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HUD Annual Report to Congress: Slight Increase in Homelessness in 2022 Abt’s Analysis Finds Overrepresentation by Race Persists

Rockville, Md.  –  Today, the U.S. Department of Housing and Urban Development (HUD) reported that, on a single night in 2022, roughly 582,500 people were experiencing homelessness in the United States. The point-in-time (PIT) data serves as the benchmark for determining the number of people experiencing homelessness.  The number is reported each year in part one of HUD’s two-part Annual Homelessness Assessment Report (AHAR), which is produced by Abt Global. This year’s PIT data shows a slight increase over the number of people experiencing homelessness in 2020, the last such dataset unaffected by COVID. Additional key findings include:

  • On a single night in 2022, at least 233,000 people were counted in unsheltered locations (e.g., on the street, in abandoned buildings, or other places not suitable for human habitation), a 3-percent increase over 2020. This continues an upward trend in the number of people staying in unsheltered locations since 2016. The number of people staying in sheltered locations, however, was 2 percent lower in 2022 than in 2020. This reflects the continued impact of COVID-related policies on the capacity of community shelter systems. People in sheltered locations, such as emergency shelters or transitional housing programs still accounted for 60 percent of those experiencing homelessness, while the remaining 40 percent were unsheltered.
  • There continues to be a dramatic overrepresentation of people of color. People who identify as Black made up just 12 percent of the total U.S. population but comprised 37 percent of all people experiencing homelessness. When counting only families (with children) who are experiencing homelessness, 50 percent are Black. Meanwhile, almost a quarter of all people experiencing homelessness, 24 percent, were Hispanic or Latino—an 8-percent increase since 2020 (approximately 14 percent of the general population identified as such in the most recently available Census data).
    The number of people identifying as American Indian, Alaska Native, or Indigenous—already overrepresented in the homeless population—grew 4 percent, and there was a 19 percent increase among Native Hawaiians or Pacific Islanders.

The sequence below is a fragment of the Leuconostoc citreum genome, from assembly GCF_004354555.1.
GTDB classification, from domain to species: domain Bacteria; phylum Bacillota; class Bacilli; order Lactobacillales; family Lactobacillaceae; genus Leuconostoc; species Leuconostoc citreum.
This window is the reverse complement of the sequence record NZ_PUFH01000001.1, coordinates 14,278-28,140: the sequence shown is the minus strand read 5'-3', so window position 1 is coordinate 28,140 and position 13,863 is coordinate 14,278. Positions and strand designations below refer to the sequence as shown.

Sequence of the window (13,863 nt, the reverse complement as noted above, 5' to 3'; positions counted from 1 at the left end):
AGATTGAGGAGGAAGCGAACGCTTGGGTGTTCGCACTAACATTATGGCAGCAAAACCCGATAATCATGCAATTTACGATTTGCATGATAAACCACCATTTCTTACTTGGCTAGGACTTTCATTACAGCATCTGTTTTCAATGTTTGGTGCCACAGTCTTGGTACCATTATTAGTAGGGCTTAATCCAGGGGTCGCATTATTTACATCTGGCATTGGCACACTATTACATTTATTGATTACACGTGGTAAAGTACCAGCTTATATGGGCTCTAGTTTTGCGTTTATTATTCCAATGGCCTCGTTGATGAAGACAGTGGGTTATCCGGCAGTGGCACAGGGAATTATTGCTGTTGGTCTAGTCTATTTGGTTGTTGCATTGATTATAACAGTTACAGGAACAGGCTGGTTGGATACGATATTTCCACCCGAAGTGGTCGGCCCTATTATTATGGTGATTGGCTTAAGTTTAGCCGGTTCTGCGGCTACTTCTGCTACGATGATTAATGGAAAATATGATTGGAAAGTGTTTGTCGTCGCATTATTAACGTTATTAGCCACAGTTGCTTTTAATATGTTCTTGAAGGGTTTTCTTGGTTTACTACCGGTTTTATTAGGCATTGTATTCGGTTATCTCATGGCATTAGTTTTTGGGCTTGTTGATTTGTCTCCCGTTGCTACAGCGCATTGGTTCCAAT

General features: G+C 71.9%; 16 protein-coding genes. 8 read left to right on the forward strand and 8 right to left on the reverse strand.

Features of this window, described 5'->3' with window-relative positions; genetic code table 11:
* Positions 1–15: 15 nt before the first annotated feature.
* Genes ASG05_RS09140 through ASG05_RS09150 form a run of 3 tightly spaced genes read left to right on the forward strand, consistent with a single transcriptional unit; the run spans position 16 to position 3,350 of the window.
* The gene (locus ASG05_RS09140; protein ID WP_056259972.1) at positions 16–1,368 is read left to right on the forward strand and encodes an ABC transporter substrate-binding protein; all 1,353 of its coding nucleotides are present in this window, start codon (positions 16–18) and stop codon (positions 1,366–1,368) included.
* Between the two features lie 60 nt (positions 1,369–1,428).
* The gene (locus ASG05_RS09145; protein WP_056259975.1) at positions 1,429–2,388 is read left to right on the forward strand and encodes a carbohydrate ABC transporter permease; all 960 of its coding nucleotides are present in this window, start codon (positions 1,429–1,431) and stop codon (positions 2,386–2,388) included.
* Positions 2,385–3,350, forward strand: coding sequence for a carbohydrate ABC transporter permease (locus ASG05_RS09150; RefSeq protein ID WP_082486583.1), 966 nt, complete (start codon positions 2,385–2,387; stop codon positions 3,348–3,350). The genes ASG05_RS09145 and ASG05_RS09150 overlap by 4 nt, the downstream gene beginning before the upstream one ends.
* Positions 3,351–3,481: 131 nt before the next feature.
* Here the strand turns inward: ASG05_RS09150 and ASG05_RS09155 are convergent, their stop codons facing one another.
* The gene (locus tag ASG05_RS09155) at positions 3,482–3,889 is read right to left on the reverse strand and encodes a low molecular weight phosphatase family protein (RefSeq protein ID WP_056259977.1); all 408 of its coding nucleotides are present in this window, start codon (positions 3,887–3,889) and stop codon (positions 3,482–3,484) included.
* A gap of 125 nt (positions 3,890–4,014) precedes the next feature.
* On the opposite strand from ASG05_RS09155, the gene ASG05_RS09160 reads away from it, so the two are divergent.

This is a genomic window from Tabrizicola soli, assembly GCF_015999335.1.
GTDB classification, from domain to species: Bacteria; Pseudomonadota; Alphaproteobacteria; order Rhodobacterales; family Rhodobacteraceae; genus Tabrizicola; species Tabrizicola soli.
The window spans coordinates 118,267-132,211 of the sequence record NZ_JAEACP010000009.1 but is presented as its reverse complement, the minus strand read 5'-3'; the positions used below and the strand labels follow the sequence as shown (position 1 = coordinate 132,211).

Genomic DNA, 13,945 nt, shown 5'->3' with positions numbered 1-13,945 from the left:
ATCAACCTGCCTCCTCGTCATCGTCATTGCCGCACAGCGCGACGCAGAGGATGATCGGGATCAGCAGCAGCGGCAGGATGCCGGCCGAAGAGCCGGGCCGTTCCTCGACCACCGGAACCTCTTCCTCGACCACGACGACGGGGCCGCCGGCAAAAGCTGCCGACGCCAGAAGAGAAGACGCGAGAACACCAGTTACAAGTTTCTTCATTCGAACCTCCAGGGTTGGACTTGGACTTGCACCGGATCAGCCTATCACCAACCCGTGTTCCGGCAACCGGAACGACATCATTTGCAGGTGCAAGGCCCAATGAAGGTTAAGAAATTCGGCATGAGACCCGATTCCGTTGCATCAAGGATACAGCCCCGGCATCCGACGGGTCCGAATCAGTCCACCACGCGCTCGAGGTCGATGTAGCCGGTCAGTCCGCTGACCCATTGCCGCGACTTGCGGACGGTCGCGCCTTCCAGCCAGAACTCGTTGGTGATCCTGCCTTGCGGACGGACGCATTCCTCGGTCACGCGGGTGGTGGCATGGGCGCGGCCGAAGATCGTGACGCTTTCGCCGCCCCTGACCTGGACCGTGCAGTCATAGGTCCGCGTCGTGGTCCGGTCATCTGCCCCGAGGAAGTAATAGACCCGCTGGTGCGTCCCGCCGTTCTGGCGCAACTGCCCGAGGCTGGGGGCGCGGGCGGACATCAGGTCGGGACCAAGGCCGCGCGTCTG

• The number of veterans experiencing homelessness continues to decline, this year by 11 percent from 2020. The 40,238 veterans experiencing homelessness represent a 55-percent drop from 2009, when these data were first reported.
  • More than 30,000 people under the age of 25 experienced homelessness on their own as “unaccompanied youth.” Slightly more than half of these youth (57 percent) were in sheltered locations. Most (91 percent) were between the ages of 18 and 24. Four percent of the unaccompanied youth population identifies as transgender, not singularly female or male, or gender questioning, compared with 1 percent of all individuals experiencing homeless.

“We’ve made progress with veterans and families with children, but marginalized populations, such as people of color, continue to be dramatically over-represented, telling us where we need to provide extra support,” noted Abt’s project director, Senior Associate Meghan Henry. “Additionally, the AHAR and other data show that people experiencing homelessness are increasingly vulnerable, with growing rates of disability and longer stays in shelters. The 2021 AHAR part-two report, coming in mid-2023, will provide more information on this concerning trend.”

About Abt Global
Abt Global is a global consulting and research firm that combines data and bold thinking to improve the quality of people's lives. We partner with clients and communities to advance equity and innovation—from creating scalable digital solutions and combatting infectious disease, to mitigating climate change and evaluating programs for measurable social impact.

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